A Queer Survival Kit: Part III

This is a 3-part article on queer survival and queer politics.
Part I: Art
Part II: Gaydar and Sex


Item 4: Failure

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Failure is perhaps the most counterintuitive tool that appears in my toolkit. Compared to the last three items, failure takes on extremely negative connotations and seems completely irrelevant to the queer survival project, as if we queer people need any more negativity in our lives. Nevertheless, it is time we needed to embrace this negative space in the American society, where positivity seems to dominate the popular discourse – a kind of positivity that the queer has never been good at such as building a proper nuclear family unit.

I certainly owe this item to one of my favorite queer theorists Jack Halberstam, who has theorized failure as the tool for us queers to not only survive, but to also critique the success-driven society. It is a way to experiment with an alternative mode of knowing and being in the world that is not acceptable according to the norms: “Failing is something queers do and have always done well”[1]. If we have always failed anyway, we might as well embrace it and find power in its abjection that would help us keep on surviving.

I remember from a young age, I always tried to convince myself that I do not need to have a child when I grow up to be happy. I always asked my mom why people are always so obsessed with their biological children; I told her I would not love her any less if I would ever find out that I am an adopted child. Because deep down, before all the terminology about being gay/ homosexual/ queer or even simply knowledge about sex was introduced to me, I knew that I would not be able to have my own children, if having children requires the combination of a man and a woman. Subconsciously without being aware the implications of these queer thoughts, I persuaded myself that I needed no marriage, no children in my life out of an effort to justify my imminent failure in the future. I knew that I cannot thrive in a world where the figure of the child is emblematic of success and happiness. Hence, failure has always been my partner-in-crime out of forced circumstances, to justify me being in a world that allows little space for me to exist.

As I grow into my 20s being more comfortable with my queer identity, I start actively embracing this once undesirable partner-in-crime, not simply to validate my survival but to also to go beyond that to create my own world, my own forms of knowledge. I carry around with myself permissions to fail, taking failure as always a blessing in disguise, a sign that I am going on the right path of critiquing this heterosexual reality that we are living in. The failure in the relationship in my biological family only serves as an opportunity to be more appreciative, and more inventive with the other relationships that I am building in my life. It opens up the potential of other types of queer kinship that would remain unexplored if I was to get stuck in emulating the familial structure that was prescribed to me ever since I was born. Moreover, failure follows me through every part that I choose to follow. With every research grant that I was not awarded, every dance residency that I did not get, every performance works I made that people did not like, I accept them as part of my failing process, of my radical queerness that I am not planning to change just to accumulate more success.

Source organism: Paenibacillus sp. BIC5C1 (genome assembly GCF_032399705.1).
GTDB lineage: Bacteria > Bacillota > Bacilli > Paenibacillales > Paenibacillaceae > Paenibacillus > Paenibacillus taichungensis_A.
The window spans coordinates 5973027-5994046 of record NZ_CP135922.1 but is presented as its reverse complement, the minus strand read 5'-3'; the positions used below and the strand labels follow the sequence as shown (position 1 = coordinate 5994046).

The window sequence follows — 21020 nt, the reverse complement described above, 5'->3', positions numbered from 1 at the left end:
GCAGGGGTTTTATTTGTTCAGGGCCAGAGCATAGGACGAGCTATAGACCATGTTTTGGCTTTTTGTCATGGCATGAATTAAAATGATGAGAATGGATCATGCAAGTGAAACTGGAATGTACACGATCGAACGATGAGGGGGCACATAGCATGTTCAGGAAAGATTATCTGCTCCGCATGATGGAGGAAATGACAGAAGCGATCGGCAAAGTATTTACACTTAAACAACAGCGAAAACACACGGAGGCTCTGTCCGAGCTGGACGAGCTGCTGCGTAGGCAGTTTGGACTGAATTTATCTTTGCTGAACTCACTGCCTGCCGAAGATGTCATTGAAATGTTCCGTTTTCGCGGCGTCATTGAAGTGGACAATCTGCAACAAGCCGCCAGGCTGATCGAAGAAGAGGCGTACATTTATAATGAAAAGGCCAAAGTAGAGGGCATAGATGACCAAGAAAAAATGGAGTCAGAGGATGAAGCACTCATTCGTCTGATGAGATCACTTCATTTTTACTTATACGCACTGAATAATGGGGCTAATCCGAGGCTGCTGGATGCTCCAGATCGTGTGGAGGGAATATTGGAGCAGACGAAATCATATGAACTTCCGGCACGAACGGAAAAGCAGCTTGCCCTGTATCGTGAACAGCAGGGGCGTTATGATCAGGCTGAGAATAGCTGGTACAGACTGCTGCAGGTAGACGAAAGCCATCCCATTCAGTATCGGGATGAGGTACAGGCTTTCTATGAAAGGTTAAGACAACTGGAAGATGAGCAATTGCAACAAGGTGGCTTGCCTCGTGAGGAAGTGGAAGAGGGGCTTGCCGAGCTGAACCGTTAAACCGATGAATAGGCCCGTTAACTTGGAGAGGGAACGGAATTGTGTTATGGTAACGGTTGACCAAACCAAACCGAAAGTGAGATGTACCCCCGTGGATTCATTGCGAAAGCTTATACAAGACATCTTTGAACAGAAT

Item 5: Dance

Since I am a dance artist, it is inevitable that dance is what I carry in my tool kit all day every day. I devote my life to dance, seeing dance as my ultimate savior who introduces me to queerness, excavates my queer identity from within and at the same time constantly redefines what it means to be queer. I include dance here because of my passion for it, but also because of my fundamental belief in dance’s ability to transcend my personal realm into the field of relationality that allows queerness to manifest itself.

Similar to sex, dance creates a space for to me meet with other queer folks, letting my body and their bodies connect together and groove to the rhythm of music. We can momentarily escape the harsh reality that do not privilege our existence – in that moment, it is only about us and ourselves on the dance floor. When we dance, we are subconsciously creating a utopia where policing norms disappear into the darkness of the club while we can interact with each other and grind together the way we cannot in broad daylight. The dance club becomes a site for queer relationships are established and negotiated.

As a mode of expression, dance appeals to me because of its illegibility. When we dance, we enter a much more ambiguous realm of communication, escaping the authoritarianism of words by letting our bodies do the speaking. In other words, when we dance, no one can exactly understand what we are trying to express or communicate with our bodies. This characteristic of dance suggests a powerful tactic to escape the constant homophobic policing that is prevalent in our society: they cannot catch us if they do not understand what we are doing. As Jack Halberstam writes, “legibility is a condition of manipulation”[2] – if they can read us they will harm us. Dance, then, can become a queer dialect of sort, where rhythmical gestures and movements can stand in as a greeting, as an affirmative sign or as a lustful invitation into one’s own body, depending on the context, on the individuals and the various unspoken rules and codes in different communities.

Theoretical notes aside, dance makes me feel good. And feeling good is absolutely necessary when it is so hard to survive in the society.


[1] Jack Halberstam. The queer art of failure. Duke University Press, 2011.

[2] Ibid.

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